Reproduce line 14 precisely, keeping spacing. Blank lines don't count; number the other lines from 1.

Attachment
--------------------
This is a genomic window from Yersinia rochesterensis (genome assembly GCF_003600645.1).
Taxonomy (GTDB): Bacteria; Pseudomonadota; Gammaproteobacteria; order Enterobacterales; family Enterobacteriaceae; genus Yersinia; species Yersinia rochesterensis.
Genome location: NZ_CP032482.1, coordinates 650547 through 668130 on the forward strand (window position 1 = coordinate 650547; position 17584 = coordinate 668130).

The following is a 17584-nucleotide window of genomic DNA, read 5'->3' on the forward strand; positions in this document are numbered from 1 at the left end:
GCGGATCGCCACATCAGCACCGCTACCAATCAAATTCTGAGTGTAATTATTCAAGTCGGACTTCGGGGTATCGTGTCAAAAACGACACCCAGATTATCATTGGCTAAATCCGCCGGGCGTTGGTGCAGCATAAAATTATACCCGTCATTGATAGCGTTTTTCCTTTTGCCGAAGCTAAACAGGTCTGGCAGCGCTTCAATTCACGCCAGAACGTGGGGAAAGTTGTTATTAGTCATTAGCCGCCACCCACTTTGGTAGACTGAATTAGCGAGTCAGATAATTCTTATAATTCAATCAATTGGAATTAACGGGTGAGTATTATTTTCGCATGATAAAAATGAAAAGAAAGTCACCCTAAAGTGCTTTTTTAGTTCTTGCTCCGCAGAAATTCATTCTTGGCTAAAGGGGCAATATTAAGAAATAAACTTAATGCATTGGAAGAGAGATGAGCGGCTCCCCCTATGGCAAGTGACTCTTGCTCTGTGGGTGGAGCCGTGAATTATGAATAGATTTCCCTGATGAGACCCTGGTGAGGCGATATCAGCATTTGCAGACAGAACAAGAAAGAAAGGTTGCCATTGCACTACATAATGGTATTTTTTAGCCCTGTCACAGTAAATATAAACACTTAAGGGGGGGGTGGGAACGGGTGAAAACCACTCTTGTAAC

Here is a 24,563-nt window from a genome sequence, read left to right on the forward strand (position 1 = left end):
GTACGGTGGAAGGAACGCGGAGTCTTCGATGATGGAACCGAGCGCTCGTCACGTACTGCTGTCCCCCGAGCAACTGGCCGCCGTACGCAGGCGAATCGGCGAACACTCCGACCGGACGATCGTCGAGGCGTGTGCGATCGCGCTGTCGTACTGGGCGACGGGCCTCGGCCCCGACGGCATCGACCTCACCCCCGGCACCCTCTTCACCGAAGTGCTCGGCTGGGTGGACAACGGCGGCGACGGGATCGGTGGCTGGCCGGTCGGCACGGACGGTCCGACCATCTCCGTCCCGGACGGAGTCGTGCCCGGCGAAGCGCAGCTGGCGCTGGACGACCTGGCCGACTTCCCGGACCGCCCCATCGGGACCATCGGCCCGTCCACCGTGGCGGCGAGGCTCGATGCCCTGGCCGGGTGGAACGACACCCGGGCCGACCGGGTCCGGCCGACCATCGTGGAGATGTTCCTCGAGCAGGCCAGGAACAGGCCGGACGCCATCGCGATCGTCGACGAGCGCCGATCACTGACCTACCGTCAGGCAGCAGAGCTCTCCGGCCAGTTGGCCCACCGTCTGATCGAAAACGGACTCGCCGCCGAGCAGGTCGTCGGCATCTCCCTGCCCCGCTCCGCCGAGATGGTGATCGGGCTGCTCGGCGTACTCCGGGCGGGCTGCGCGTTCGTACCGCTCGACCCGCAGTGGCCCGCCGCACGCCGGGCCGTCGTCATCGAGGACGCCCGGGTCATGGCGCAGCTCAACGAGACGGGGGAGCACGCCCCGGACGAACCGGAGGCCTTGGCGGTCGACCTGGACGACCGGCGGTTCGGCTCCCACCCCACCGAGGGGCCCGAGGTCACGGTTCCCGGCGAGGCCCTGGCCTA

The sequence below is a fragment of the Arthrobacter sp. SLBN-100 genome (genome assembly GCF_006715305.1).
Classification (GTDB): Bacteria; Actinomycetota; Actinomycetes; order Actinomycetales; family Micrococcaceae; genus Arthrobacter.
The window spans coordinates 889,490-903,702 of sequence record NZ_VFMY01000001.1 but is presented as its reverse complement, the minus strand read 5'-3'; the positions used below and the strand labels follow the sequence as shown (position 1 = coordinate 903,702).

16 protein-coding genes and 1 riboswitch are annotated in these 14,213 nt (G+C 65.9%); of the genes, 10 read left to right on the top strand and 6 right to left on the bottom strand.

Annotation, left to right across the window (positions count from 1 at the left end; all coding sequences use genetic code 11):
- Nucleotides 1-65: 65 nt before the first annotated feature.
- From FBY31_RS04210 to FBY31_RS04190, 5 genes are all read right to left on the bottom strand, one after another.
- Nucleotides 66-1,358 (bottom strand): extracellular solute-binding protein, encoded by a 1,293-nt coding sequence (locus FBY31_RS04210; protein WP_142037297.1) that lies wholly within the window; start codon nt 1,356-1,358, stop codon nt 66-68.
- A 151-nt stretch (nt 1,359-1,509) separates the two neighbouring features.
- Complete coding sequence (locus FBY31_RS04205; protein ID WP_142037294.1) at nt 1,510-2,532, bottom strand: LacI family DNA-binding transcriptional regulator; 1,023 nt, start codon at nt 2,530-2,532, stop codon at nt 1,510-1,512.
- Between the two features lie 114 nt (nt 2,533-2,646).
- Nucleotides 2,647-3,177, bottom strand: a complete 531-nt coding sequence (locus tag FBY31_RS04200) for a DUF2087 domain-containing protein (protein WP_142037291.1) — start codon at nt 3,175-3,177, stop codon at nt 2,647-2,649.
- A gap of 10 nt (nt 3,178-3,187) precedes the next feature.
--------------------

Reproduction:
- From FBY31_RS04210 to FBY31_RS04190, 5 genes are all read right to left on the bottom strand, one after another.